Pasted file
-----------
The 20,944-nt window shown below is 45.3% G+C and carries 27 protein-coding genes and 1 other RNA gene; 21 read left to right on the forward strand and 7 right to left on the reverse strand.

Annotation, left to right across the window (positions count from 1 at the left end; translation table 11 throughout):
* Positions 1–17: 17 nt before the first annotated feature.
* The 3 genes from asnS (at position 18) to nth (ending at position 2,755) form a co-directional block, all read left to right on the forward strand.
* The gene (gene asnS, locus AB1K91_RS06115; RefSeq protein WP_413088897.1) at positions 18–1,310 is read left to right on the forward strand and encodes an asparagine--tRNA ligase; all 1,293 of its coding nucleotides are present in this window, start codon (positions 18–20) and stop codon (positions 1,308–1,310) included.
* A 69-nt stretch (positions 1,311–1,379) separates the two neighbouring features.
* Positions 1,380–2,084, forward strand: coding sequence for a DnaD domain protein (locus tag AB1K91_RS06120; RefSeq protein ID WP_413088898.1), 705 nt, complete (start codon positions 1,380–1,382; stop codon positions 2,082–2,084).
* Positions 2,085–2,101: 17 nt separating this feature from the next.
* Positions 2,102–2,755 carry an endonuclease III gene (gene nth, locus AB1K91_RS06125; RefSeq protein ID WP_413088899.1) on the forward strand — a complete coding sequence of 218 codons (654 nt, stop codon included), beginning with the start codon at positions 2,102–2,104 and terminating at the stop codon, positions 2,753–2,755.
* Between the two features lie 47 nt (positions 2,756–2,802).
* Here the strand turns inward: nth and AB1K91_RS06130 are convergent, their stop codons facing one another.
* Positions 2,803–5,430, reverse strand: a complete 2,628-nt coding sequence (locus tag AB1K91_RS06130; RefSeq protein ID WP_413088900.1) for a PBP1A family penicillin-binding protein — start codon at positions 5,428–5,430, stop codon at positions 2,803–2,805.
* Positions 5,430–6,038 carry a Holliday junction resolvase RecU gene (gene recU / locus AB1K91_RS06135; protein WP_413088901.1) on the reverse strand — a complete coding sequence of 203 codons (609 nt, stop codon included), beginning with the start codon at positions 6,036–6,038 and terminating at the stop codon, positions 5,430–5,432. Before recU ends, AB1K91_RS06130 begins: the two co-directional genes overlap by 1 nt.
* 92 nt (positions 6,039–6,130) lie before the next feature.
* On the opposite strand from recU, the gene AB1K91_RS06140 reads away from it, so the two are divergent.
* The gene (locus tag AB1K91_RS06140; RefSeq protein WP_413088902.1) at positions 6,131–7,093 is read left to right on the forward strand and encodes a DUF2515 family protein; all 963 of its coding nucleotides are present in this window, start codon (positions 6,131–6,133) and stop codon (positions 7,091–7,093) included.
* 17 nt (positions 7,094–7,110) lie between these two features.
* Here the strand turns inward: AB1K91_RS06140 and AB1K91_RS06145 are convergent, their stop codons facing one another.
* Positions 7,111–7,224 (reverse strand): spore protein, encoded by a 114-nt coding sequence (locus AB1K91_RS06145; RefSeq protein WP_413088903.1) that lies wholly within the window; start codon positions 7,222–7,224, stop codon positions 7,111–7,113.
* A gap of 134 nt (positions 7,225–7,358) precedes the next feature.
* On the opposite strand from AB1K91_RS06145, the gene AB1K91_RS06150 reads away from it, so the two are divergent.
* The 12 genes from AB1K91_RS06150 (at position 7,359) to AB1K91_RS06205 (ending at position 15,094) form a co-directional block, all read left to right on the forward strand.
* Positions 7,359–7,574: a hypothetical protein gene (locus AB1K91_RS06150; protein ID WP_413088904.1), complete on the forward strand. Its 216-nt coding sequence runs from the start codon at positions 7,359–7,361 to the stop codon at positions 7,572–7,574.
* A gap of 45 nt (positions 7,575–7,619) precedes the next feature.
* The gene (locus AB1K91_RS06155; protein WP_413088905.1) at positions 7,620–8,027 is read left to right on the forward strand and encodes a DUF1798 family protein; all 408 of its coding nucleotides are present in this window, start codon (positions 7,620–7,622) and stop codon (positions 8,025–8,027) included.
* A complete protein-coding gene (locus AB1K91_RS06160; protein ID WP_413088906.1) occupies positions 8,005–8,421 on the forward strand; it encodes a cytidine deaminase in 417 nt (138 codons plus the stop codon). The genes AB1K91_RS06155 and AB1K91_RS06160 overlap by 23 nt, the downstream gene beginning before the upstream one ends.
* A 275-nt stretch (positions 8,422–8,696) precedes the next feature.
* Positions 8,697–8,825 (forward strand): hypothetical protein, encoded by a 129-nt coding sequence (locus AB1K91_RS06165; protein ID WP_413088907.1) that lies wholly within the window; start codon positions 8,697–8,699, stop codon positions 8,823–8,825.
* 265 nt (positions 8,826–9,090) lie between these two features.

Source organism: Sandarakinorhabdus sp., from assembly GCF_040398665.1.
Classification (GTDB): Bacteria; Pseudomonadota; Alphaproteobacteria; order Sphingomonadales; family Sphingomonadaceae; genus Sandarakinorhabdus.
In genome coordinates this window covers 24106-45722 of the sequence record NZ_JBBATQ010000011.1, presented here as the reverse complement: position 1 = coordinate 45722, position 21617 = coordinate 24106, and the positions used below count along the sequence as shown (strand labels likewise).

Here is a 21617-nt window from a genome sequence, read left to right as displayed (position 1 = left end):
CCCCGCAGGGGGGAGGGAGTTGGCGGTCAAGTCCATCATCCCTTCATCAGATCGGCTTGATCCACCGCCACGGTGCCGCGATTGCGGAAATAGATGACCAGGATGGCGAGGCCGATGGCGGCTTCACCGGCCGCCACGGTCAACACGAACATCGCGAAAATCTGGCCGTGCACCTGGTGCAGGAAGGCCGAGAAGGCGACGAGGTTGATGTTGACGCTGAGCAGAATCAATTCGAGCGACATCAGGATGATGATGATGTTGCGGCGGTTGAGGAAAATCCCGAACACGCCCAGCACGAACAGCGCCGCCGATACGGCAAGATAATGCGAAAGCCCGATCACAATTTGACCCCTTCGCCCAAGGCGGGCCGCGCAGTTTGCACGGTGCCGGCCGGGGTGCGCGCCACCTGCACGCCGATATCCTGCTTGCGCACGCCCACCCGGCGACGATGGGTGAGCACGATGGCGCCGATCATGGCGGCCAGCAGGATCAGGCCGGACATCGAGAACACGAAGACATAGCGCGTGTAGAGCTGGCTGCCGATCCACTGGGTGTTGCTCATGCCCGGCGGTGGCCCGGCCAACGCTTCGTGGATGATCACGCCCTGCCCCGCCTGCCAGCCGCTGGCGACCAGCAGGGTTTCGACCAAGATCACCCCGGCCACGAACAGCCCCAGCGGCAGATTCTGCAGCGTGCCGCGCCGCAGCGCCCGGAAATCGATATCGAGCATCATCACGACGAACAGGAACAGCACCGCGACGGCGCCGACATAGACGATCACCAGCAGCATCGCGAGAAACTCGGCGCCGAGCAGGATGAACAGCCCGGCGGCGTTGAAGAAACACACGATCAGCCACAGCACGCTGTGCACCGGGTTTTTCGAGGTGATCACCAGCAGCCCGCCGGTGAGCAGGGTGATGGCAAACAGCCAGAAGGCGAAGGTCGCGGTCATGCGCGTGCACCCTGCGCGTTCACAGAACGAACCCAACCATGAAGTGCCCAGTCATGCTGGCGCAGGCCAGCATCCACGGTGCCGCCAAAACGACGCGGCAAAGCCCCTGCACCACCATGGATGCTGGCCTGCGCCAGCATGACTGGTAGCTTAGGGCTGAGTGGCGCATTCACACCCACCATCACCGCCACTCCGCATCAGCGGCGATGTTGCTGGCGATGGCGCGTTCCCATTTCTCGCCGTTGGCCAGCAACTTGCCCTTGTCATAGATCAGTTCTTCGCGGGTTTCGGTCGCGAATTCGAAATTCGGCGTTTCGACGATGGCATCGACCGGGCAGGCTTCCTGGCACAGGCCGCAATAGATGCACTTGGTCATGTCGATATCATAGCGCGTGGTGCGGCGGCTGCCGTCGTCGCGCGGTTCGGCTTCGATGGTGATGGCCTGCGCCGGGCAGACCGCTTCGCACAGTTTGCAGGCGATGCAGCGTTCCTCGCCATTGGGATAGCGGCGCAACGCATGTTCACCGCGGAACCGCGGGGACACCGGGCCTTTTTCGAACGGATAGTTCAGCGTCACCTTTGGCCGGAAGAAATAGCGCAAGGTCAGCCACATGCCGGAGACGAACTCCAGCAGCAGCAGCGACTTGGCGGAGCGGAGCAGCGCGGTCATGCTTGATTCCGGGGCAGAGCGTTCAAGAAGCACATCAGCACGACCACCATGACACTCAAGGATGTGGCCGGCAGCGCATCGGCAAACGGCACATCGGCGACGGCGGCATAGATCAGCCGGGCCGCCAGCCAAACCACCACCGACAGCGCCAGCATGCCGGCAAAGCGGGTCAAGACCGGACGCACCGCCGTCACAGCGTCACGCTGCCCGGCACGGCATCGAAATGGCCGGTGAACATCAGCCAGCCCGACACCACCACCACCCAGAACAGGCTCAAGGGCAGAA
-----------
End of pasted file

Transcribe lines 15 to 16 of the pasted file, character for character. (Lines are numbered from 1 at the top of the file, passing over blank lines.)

* On the opposite strand from recU, the gene AB1K91_RS06140 reads away from it, so the two are divergent.
* The gene (locus tag AB1K91_RS06140; RefSeq protein WP_413088902.1) at positions 6,131–7,093 is read left to right on the forward strand and encodes a DUF2515 family protein; all 963 of its coding nucleotides are present in this window, start codon (positions 6,131–6,133) and stop codon (positions 7,091–7,093) included.